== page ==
Printer Friendly

GROUP CHURCH SERVICE SLATED SUNDAY'S FOCUS ON THE DISABLED `GATHERING OF ANGELS' COMMUNITY REACHES OUT TO DISABLED PARISHIONERS.

Byline: Krystn Shrieve Staff Writer

OXNARD - To celebrate the differences of the developmentally disabled and to encourage churches to embrace them, an interdenominational service will be held today featuring singing, dancing, poetry and prayers.

``A Gathering of Angels'' is the theme of the second annual Sabbath Sunday, sponsored by a group formerly known as the Association for Retarded Citizens and now called simply Arc.

``I think there's still a strong underlying fear in society about bringing people with developmental disabilities into anything,'' Arc spokeswoman Julie Helm-Allen said. ``But maybe it can be done through the spiritual side of life. Maybe that transition can be made and could help to integrate them in the community in every way.''

Each year across the United States, March is designated as Developmental Disabilities Awareness Month.

In conjunction with that, Arc - which serves roughly 900 clients - mailed information to more than 200 local churches, encouraging them to reach out to residents with developmental disabilities and invite them to be members, greeters, ushers, readers, choir members or even deacons.

In Ventura County, what started out as simply a public awareness effort blossomed into the Sabbath Sunday event.

``Last year's program was a tremendous success,'' said Harriet Weigel, who coordinates Sabbath Sunday. ``At Our Lady of Assumption in Ventura, Father George Reynolds spoke about saints in the Catholic church who had developmental disabilities, and he had people with disabilities involved in the service.''

Michelle Brewer, 25, an Arc client since 1997, is one of the choir members who has been rehearsing twice a week for Sabbath Sunday.

``We want to do this to help support the community and to show them how good we are,'' Brewer said. ``I like being up there singing. I feel good about myself.

``When I look out there in the audience I think I see that they're proud of us. When we get done singing, they clap. That makes me happy.''

Frank Sullo, the coordinator of Arc's Training for Independent Living program and the choir director, said the singers already have performed for the Oxnard and Ventura Chambers of Commerce. During its March 19 concert at Channel Islands Vineyard Church in Oxnard, it plans to perform its show-stopping rendition of ``Amazing Grace.''

``The people think it's special,'' Sullo said. ``There are a lot of tears of joy. And when I look at the choir I see nothing but self-esteem. It's wonderful.''

Sullo teaches clients daily living skills - such as cooking, cleaning and living within a budget - and also will take them to church services if requested. Sullo said one 51-year-old autistic man attends services at four different churches each week.

``Every Sunday he takes the city bus and comes back to tell us, 'Went to four churches - own self,' '' Sullo said. ``Our people need to worship, and churches need to support us.''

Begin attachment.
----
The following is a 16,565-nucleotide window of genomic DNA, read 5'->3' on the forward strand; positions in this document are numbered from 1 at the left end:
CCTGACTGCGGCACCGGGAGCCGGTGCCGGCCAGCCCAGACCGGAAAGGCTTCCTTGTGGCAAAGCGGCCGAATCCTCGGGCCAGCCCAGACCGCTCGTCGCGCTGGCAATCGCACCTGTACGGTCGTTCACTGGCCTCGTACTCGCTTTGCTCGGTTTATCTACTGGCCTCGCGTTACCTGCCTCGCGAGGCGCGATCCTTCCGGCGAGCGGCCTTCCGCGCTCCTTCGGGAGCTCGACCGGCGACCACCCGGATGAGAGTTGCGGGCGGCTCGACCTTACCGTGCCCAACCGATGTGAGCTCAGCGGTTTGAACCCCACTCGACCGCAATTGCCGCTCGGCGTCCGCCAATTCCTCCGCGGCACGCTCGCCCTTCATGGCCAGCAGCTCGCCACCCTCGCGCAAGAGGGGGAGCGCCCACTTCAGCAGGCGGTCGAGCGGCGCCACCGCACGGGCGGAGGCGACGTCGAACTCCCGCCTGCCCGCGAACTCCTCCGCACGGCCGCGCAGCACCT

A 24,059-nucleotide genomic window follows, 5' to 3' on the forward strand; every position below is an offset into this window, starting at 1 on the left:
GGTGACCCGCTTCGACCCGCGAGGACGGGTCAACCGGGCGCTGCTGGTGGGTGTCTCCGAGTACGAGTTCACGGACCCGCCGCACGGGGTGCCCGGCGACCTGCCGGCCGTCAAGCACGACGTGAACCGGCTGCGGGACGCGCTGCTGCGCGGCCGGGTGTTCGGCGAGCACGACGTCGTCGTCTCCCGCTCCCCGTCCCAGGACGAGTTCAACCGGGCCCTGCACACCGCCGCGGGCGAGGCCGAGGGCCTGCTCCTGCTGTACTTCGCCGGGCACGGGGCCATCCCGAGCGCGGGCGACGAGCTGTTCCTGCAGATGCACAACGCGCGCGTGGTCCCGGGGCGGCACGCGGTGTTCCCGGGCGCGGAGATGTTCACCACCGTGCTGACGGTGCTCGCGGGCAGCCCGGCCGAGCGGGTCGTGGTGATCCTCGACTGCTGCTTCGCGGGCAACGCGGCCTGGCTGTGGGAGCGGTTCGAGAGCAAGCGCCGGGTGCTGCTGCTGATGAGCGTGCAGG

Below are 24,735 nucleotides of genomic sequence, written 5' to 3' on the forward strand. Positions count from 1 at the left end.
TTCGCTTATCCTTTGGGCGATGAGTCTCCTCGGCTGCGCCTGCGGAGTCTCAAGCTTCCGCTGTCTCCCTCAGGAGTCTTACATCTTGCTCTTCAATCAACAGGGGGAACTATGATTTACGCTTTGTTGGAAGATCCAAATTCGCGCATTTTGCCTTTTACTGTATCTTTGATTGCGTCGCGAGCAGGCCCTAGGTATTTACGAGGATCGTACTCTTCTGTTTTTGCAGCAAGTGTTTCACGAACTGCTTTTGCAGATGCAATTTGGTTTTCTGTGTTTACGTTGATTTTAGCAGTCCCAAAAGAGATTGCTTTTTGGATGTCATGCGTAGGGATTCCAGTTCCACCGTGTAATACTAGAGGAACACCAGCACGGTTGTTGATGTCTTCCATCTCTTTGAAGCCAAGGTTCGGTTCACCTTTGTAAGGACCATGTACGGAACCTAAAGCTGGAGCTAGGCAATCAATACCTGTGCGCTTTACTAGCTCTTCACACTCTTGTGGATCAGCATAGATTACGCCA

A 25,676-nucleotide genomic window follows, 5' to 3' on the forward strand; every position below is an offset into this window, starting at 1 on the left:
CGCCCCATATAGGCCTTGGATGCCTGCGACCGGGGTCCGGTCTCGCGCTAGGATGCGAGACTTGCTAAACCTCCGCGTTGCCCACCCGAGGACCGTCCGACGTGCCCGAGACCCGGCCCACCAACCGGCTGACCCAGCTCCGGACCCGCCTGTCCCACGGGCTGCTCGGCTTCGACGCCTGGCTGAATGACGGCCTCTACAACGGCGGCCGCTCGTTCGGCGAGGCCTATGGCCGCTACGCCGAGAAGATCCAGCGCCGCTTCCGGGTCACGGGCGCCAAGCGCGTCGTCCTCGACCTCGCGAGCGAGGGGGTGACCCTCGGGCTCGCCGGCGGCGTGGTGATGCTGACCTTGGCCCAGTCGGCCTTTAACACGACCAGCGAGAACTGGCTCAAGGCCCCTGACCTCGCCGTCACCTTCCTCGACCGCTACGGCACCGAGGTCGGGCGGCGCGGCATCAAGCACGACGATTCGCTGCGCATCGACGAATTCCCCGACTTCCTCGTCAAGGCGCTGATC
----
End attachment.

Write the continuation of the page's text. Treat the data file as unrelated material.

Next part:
Carlos Monroy, a third-year student at St. John's Seminary College in Camarillo, works regularly with Arc clients as part of his training to become a Catholic priest. Monroy, who will be participating with the clients in today's event, said he finds the experience invaluable.

``We learn about the history of the developmental disability movement,'' said Monroy, 20. ``We work with them on reading and cooking. I've learned patience, and I've learned a deeper degree of empathy. It's not enough to feel badly for them. You have to get out there and help them.''

For two decades, Ventura Missionary Church has held the Friendship Class, a Sunday morning Bible study for people with developmental disabilities.

And for 15 years, Camarillo Church of the Nazarene has held weekly social activities for people with developmental disabilities from all over Ventura County. Church volunteers cook meals, and members of the group meet on Wednesday nights to eat, hear Bible stories, play games and sing songs.

``Several of them have been with the group for 15 years,'' said Kerry Mendoza, who runs the program. ``They hate to miss Wednesday nights. We're kind of like a family.''

CAPTION(S):

photo

Photo: (ran in Conejo edition only) Members of Arc, formerly the Association for Retarded Citizens, rehearse "Amazing Grace" for Sunday's concert.

Michael Owen Baker/Staff Photographer
COPYRIGHT 2000 Daily News
No portion of this article can be reproduced without the express written permission from the copyright holder.
Copyright 2000, Gale Group. All rights reserved. Gale Group is a Thomson Corporation Company.

 Reader Opinion

Title:

Comment:



 

Article Details
Printer friendly Cite/link Email Feedback
Publication:Daily News (Los Angeles, CA)
Date:Mar 12, 2000
Words:690
Previous Article:POLICE FEAR NEW WAVE OF YOUTH CRIME.
Next Article:ASSOCIATION STILL SERVES WAR WIDOWS.


Related Articles
CHURCH CELEBRATES 50 YEARS OF GROWING UP IN THE VALLEY.
CHURCH READIES NEW BUILDING; CARDINAL TO ATTEND OPENING.
GOOD DEEDS DEFINE THE DAY.
CHURCH, SCHOOL JOIN HANDS TO SHARE PROPERTY.
BREAKING HOLY GROUND : HUNDREDS JOIN IN BLESSING FOR NEW CATHOLIC SANCTUARY.
PARISH CHERISHES THE OLD WAYS : CHURCH REJECTS CHANGES TO MASS.
GUARDIAN ANGEL NEEDS HELP RICHER PARISHES ASKED TO AID A POOR ONE.
Make a splash at Sunday Mass: baptisms are a family affair--for the whole parish family.
CHURCH TO MARK 1ST ANNIVERSARY ARMENIAN PARISH TO CELEBRATE.
A DAY OF PRAYER, ANY WHICH WAY VALLEY INTERFAITH COUNCIL HOSTS AN EVENING OF DIVERSITY.

Terms of use | Copyright © 2014 Farlex, Inc. | Feedback | For webmasters